Mixed Reaction To Canada’s Supreme Court Ruling That Made Medical Marijuana Perfectly Legal In All Its Forms

By @diplomatist10 on
Medical Marijuana For Epilepsy
People wearing marijuana leaf hats gather during a rally in support of cultivation of cannabis for medicinal purposes in Chile, Santiago March 18, 2015. Reuters

In a historic judgment, Canada's Supreme Court broadened the definition of medical marijuana and ruled that its use is in all forms is perfectly legal. This will now allow users to bake marijuana into cookies or brew pot leaves for tea instead of smoking it. The ruling follows a litigation that involved a marijuana club baker who was caught on charges of drug trafficking after he was found in possession of 200 cannabis cookies.

So far, the rules had been restrictive and allowed only the use of medical marijuana in "dried" form that is derived from pot leaves meant for smoking. For many users, smoking marijuana is disoncerting and was felt harmful in the same way cigarettes are. After striking down the penal sections of the Controlled Drugs and Substances Act, the apex court observed that people are being forced "to choose between a legal but inadequate treatment and an illegal but more effective one."

Minister Unhappy

Expressing displeasure over the Supreme Court's ruling, Canada’s Health Minister Rona Ambrose staunchly opposed marijuana's use and reacted angrily to the decision. "Frankly, I'm outraged by the Supreme Court," she told a press conference, reports AFP. Ambrose insisted that only Health Canada has the "authority and expertise" to approve and regulate drugs. "Marijuana has never gone through the regulatory approval process at Health Canada, which requires a rigorous safety review and clinical trials,” the minister noted.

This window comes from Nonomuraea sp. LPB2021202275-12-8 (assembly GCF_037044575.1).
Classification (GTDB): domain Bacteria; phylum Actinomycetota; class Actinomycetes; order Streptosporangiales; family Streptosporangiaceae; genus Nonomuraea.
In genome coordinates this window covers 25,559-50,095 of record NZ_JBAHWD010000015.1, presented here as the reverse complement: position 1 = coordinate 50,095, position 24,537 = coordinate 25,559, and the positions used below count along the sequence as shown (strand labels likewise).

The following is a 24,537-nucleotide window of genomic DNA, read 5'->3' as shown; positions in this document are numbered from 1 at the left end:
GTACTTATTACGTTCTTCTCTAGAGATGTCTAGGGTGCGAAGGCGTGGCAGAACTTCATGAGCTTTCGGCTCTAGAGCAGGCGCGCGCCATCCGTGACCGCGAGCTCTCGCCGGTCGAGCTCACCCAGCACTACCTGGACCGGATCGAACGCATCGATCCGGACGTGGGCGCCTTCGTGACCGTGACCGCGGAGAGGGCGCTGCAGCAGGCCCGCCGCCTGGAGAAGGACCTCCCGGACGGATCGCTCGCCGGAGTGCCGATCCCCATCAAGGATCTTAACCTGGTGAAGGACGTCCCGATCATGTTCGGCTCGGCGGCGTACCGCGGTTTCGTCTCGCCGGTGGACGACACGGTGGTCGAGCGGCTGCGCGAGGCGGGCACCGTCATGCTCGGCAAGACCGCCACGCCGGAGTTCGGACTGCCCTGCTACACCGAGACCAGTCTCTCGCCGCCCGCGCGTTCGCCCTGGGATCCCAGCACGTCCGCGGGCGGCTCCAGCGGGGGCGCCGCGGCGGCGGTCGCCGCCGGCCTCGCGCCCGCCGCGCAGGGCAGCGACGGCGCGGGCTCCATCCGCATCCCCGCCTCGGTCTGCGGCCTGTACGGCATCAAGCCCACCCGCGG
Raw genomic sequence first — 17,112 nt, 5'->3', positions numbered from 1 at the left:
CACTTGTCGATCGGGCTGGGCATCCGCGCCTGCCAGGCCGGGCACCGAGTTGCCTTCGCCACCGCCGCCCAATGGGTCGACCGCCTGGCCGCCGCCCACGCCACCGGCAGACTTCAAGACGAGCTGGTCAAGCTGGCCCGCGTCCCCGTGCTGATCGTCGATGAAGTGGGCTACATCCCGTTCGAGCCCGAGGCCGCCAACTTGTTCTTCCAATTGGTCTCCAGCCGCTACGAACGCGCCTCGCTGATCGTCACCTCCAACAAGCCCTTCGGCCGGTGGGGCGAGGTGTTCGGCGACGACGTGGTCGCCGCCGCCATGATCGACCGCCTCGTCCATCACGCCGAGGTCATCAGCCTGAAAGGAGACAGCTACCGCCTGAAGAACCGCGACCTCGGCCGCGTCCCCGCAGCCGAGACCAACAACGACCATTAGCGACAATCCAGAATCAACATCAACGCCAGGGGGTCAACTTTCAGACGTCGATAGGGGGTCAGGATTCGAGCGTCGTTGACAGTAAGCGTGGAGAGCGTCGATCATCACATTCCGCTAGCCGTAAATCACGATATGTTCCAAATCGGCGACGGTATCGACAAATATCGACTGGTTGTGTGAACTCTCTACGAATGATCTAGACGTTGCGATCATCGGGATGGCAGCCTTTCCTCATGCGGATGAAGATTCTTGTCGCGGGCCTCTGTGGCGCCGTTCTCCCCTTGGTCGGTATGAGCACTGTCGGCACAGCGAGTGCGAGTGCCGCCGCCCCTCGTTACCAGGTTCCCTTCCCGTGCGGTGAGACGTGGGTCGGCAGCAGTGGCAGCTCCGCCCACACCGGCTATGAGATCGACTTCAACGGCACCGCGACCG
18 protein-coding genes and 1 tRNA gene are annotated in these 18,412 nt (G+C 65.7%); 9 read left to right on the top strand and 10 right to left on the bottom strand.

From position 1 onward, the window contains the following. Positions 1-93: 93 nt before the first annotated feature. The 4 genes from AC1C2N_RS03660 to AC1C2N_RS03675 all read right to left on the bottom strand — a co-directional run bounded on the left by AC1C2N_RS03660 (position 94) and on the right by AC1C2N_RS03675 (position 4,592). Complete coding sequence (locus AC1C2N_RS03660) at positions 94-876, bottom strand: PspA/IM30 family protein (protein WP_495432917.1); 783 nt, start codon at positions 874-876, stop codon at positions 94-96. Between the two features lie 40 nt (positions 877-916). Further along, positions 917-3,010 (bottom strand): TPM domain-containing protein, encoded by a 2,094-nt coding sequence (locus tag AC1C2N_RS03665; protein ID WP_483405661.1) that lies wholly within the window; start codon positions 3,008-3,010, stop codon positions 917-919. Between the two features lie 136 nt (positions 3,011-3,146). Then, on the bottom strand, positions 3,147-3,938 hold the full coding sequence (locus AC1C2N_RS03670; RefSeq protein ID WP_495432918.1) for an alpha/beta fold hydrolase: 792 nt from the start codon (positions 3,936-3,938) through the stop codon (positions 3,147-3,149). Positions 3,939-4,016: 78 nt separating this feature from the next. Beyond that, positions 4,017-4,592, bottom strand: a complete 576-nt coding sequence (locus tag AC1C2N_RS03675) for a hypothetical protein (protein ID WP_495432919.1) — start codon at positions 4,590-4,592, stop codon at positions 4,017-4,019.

But many agree that the Supreme Court’s ruling has brought more clarity after it struck down Harper government’s curbs on medical marijuana after calling it violative of the right “to life, liberty and security of the person.”  Thanks to the court verdict, penal provisions under Sections 4 and 5 of the Controlled Drug and Substances Act that prohibited possession and trafficking of non-dried forms of cannabis will no longer be valid. Owen Smith, the respondent called it "a very emotional day." I'm proud and really happy today for all those people who are going to benefit from this ruling," he said at a press conference in Victoria, B.C, reports CBC News.

Ruling Hailed

In a way, the apex court’s decision is an endorsement of some previous rulings in lower courts especially in British Columbia, which also said insistence on using the dried form of marijuana is against a person's right to consume it in the form they wanted.  

"It's positive — it's a great thing for patients ... and people who need extracts who can't smoke their cannabis or don't even want to in the first place," said David-George Oldham, founder of ARC, a consortium of cannabis patients, doctors, activists and chemists.

(For feedback/comments, contact the writer at k.kumar@ibtimes.com.au)